By Hannah Richardson
For our local shelter animals, the one gift that they wish for is to have a loving family. While this wish has come true for several, it can be hard for some to find the perfect home, especially when they have obstacles or disabilities. Lexus, a deaf American Bulldog, has been waiting for a family that would be willing to work with her and give her the time and attention she requires. This year, her wish was granted.
Lexus was originally from the City Shelter, but was seen by a Natchitoches Humane Society (NHS) volunteer who worked to bring her to their Happy Tails facility in 2018. NHS President Juanita Murphy said that while shelter workers interacted with her, there are other dogs that need just as much attention. With Lexus being deaf, she needed someone to constantly work with her so she could reach her full potential. It was with Robert and Karn Richoux that Lexus got the help she required.
The Richouxs, both professors at Northwestern State University, unexpectedly lost their longtime Boxer mix, WhoDat, in January, who developed an autoimmune disease and blood disorder right before Christmas. Before he passed away, the two saw Lexus online, thought she was cute and joked about adopting her. “We did not, because WhoDat was an only dog in our house for so long, so we didn’t want to upset him. Once he passed away, Karn and I decided to give back to dogs in need. We wanted to find a dog in our area that was the most in need of a foster. We wanted to do this in honor of WhoDat,” they said. The Richouxs contacted Murphy, who said Lexus was not doing well in the kennels because she was deaf and bored. They decided to foster her, as she was in desperate need of a change in scenery.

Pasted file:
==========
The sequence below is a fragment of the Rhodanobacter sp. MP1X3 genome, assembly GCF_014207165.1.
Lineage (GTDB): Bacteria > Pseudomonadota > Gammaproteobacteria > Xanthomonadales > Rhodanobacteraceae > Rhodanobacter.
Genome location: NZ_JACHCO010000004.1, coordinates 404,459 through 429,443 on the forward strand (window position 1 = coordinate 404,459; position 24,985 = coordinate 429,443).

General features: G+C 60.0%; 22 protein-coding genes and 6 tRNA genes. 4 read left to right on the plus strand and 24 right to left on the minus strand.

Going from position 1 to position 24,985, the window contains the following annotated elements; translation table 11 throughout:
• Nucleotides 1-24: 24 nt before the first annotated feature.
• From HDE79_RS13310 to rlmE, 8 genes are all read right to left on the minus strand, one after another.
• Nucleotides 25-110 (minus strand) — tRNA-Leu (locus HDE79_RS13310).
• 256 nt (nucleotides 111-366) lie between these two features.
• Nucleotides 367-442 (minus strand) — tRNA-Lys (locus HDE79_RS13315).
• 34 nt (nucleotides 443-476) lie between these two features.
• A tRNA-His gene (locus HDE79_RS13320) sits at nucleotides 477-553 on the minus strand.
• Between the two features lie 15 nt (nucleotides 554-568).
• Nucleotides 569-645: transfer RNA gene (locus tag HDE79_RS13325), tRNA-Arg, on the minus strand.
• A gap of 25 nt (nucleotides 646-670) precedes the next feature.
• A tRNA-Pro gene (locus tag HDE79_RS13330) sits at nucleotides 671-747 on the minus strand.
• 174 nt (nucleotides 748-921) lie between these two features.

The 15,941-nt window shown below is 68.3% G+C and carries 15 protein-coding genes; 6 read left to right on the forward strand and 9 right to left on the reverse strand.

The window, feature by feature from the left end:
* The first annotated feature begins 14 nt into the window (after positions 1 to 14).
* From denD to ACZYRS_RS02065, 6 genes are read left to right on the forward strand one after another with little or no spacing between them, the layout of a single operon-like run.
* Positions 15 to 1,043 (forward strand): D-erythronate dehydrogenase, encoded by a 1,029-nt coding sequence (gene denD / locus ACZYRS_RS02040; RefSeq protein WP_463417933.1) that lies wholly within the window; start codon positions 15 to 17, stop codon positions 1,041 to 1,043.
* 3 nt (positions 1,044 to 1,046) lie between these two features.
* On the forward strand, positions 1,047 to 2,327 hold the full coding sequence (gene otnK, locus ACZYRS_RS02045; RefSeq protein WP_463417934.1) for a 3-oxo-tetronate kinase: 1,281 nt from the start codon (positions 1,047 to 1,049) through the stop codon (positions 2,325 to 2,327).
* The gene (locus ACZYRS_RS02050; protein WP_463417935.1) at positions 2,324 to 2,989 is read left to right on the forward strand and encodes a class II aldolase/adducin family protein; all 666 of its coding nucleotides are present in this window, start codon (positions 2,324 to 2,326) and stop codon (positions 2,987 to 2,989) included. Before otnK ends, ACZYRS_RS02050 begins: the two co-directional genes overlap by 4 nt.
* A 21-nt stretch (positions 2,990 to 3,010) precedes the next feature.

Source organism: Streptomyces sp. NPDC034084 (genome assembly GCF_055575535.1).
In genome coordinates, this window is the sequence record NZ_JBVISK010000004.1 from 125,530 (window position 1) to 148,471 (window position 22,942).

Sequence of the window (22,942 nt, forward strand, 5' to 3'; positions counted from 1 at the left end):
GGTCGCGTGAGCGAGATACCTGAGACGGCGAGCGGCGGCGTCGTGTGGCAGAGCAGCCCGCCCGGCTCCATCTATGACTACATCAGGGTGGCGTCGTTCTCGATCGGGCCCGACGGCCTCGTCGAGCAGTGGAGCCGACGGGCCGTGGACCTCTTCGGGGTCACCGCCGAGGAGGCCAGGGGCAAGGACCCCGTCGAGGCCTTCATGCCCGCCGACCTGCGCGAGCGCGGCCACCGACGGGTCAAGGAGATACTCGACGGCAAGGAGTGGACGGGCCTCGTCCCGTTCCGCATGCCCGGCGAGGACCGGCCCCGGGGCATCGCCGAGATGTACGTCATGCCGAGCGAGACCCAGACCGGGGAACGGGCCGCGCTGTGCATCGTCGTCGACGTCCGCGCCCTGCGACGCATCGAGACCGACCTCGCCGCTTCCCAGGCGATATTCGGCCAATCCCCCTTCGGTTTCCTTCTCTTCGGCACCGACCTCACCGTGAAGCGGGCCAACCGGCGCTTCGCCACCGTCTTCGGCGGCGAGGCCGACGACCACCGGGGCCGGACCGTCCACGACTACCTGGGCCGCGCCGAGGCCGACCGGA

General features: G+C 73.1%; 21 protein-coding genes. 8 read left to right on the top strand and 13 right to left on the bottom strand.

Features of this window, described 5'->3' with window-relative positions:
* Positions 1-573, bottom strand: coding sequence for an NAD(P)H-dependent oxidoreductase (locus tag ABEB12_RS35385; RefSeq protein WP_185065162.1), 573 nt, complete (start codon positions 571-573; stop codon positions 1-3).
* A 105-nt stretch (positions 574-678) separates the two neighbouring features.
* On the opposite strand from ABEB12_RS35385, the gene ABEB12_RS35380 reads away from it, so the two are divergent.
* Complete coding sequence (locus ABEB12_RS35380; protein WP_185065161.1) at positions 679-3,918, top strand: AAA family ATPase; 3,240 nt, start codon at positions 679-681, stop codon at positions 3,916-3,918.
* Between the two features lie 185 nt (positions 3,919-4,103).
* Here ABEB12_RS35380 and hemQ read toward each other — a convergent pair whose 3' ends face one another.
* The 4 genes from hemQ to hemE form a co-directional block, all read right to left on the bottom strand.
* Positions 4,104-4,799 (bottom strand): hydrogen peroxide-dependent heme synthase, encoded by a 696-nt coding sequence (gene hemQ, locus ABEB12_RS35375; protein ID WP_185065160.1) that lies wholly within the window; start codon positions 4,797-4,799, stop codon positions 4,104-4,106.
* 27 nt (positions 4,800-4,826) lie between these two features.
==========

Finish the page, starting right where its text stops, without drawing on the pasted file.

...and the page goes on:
She had previously given birth and the two assume that she was dumped because she was deaf and they were done breeding with her. She played rough at Natchitoches Humane Society and loved chasing shadows, but would get bored and lick her fur off spots she has on her legs.
The Richouxs have been fostering Lexus since February of this year. “She has been a lot to handle. You don’t realize how difficult a deaf animal can be until you can’t tell them not to do something or call them to you from across the room. After a few months, we changed how we lived. We had to make sure she was not able to get into certain rooms in our house, everything was off of table tops, or out of reach of her,” they said. “She is a great cuddler and got better as she fell more into a routine and enjoys running around in our big backyard. She loves being on furniture and being a 55 pound lap dog with a ton of energy! She has quite the smile and underbite and some impressive jowls, which make her often photographed and makes her seem like a cartoon character. Despite all of these qualities, because of her behavioral issues, as well as our work life and families, we did not think we would adopt her. She showed some promise with the training we did do on our own, but it was slow going and without professional training, she was going too be too much for us to handle.”